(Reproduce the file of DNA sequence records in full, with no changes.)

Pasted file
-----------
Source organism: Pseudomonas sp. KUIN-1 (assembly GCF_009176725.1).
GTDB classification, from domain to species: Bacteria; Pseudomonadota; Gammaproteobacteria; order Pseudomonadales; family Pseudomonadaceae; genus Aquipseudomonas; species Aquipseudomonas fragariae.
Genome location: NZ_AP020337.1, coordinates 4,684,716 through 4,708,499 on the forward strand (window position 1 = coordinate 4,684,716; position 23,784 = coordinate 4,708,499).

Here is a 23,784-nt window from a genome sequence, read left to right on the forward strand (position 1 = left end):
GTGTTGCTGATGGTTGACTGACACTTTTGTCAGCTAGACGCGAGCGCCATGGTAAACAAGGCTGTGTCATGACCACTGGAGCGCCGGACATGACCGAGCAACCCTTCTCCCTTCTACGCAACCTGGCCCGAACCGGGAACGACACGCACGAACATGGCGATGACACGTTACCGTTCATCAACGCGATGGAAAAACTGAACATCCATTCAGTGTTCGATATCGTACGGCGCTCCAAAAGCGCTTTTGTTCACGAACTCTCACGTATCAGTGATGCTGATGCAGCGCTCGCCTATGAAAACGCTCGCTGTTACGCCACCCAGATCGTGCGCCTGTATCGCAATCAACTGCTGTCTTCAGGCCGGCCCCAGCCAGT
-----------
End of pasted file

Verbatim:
Source organism: Pseudomonas sp. KUIN-1 (assembly GCF_009176725.1).
GTDB classification, from domain to species: Bacteria; Pseudomonadota; Gammaproteobacteria; order Pseudomonadales; family Pseudomonadaceae; genus Aquipseudomonas; species Aquipseudomonas fragariae.
Genome location: NZ_AP020337.1, coordinates 4,684,716 through 4,708,499 on the forward strand (window position 1 = coordinate 4,684,716; position 23,784 = coordinate 4,708,499).

Here is a 23,784-nt window from a genome sequence, read left to right on the forward strand (position 1 = left end):
GTGTTGCTGATGGTTGACTGACACTTTTGTCAGCTAGACGCGAGCGCCATGGTAAACAAGGCTGTGTCATGACCACTGGAGCGCCGGACATGACCGAGCAACCCTTCTCCCTTCTACGCAACCTGGCCCGAACCGGGAACGACACGCACGAACATGGCGATGACACGTTACCGTTCATCAACGCGATGGAAAAACTGAACATCCATTCAGTGTTCGATATCGTACGGCGCTCCAAAAGCGCTTTTGTTCACGAACTCTCACGTATCAGTGATGCTGATGCAGCGCTCGCCTATGAAAACGCTCGCTGTTACGCCACCCAGATCGTGCGCCTGTATCGCAATCAACTGCTGTCTTCAGGCCGGCCCCAGCCAGT